Telstra has purchased Adam Internet, the last independent ISP of South Australia, the telco confirmed this morning. The surprise deal is subject to approval by the Australian Competition and Consumer Commission (ACCC).
Telstra hasn't yet confirmed the price of the deal, but media reports have pegged the deal at $50 million.
Telstra said it entered an agreement to acquire the smaller ISP and will "support the South Australian broadband business expand nationally."
Telstra said the acquisition fits into its growth strategy.
"Adam is a respected brand with a loyal customer base in South Australia," said Kate McKenzie, a Telstra director.
"It's a great online, low cost business that lets customers purchase and manage their own services. This model offers opportunities for growth, particularly for consumers wanting online sales and support."
Telstra plans to keep the Adam brand and run the company as a stand-alone subsidiary. Adam's executive chairman, Greg Hicks, will stay with the company as a consultant after the sale is complete, it said. Telstra doesn't plan to cut any jobs at Adam as result of the deal.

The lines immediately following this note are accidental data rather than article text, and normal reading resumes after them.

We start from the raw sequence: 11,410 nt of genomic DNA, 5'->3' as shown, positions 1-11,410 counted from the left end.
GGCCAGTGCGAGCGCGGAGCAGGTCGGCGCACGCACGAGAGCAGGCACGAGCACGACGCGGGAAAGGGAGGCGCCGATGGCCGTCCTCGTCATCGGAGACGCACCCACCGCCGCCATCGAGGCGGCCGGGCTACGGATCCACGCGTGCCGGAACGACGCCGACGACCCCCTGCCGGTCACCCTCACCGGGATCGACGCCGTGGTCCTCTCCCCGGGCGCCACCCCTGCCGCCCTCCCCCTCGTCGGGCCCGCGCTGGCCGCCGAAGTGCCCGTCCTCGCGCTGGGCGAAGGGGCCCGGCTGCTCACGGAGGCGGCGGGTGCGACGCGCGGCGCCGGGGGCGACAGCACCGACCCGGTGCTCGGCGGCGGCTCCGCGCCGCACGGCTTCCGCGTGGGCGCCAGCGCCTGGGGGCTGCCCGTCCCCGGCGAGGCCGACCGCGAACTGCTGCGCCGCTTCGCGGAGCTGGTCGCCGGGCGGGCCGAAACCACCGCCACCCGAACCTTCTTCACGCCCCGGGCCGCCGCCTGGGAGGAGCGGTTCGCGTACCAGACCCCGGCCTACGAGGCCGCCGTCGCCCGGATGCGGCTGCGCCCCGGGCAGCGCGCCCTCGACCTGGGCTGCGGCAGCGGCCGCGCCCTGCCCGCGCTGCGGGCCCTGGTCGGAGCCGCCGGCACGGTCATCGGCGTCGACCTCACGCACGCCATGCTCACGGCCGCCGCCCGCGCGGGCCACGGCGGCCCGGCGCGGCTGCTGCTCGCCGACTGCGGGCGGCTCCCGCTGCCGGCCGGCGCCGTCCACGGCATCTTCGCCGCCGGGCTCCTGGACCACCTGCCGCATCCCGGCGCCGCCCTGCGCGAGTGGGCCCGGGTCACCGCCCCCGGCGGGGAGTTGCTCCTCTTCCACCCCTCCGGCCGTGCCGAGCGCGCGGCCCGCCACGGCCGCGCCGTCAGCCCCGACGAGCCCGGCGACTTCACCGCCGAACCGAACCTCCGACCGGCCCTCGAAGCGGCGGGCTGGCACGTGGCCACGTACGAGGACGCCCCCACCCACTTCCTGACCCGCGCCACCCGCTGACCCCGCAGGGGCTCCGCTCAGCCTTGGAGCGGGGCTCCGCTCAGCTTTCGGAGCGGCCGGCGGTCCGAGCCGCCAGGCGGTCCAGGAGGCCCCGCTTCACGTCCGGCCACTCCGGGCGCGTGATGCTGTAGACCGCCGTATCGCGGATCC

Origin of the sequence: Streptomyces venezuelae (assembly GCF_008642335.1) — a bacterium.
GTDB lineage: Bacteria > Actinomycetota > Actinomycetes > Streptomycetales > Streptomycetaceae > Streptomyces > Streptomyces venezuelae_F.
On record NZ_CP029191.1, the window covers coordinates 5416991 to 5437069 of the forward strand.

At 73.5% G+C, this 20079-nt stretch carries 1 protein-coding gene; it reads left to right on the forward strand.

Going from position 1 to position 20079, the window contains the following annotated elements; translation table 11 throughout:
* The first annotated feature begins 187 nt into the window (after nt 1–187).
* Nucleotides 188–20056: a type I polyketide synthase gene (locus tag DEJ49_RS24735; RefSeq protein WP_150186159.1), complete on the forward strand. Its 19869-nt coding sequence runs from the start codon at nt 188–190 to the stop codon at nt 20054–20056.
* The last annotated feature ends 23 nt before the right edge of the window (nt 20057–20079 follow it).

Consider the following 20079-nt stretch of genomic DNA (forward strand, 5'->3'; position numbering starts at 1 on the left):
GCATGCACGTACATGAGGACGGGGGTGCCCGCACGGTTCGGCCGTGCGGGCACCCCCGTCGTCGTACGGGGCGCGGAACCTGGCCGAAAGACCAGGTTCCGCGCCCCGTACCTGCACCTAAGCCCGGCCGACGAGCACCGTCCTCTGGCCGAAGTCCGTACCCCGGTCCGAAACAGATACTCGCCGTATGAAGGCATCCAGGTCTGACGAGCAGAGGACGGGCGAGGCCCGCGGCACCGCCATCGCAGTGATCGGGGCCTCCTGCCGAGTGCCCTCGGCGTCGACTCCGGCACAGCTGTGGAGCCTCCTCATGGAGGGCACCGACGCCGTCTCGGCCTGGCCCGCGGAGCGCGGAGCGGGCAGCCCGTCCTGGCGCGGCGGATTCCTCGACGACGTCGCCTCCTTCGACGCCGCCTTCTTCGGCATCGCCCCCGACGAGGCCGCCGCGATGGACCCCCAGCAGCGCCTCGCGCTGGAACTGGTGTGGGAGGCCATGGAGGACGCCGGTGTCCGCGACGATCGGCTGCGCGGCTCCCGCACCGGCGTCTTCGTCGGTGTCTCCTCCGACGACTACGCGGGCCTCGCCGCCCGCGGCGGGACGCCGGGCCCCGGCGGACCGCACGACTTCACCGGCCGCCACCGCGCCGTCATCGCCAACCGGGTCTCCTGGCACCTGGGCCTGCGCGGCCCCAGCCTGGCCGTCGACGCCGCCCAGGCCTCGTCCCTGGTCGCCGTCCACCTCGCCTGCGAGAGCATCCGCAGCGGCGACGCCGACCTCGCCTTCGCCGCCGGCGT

Hicks said in a statement that the agreement "will help cement a strong future for the Adam brand, our people, and our customers and represent the next stage of Adam's growth."
"The outcome of this transaction for Adam's existing customers is simple--Adam will continue to provide excellent value-for-money broadband that doesn't compromise on service," Hicks said. "The message for potential new customers is that, with Telstra behind it, Adam will be expanding nationally. We've built a great business with a great team running it and we've got a bright future."
The deal surprised at least one industry analyst.
"It is as far as I know for the first time that Telstra buys a local ISP," BuddeComm analyst Paul Budde told Computerworld Australia. "It is a bit puzzling as it is hard to see what Adam Internet actually brings to the party other than its customers."
"In the overall scheme this of course makes total sense as telecoms has become a commodity, margins are thin and you can only survive on volumes, so in the end there will only be a handful of ISPs/telcos in the country," Budde said. "If Internode was too small to survive on its own Adam Internet most certainly is too."
"But perhaps far more interesting is the fact that Telstra has become active in industry consolidation," he added.
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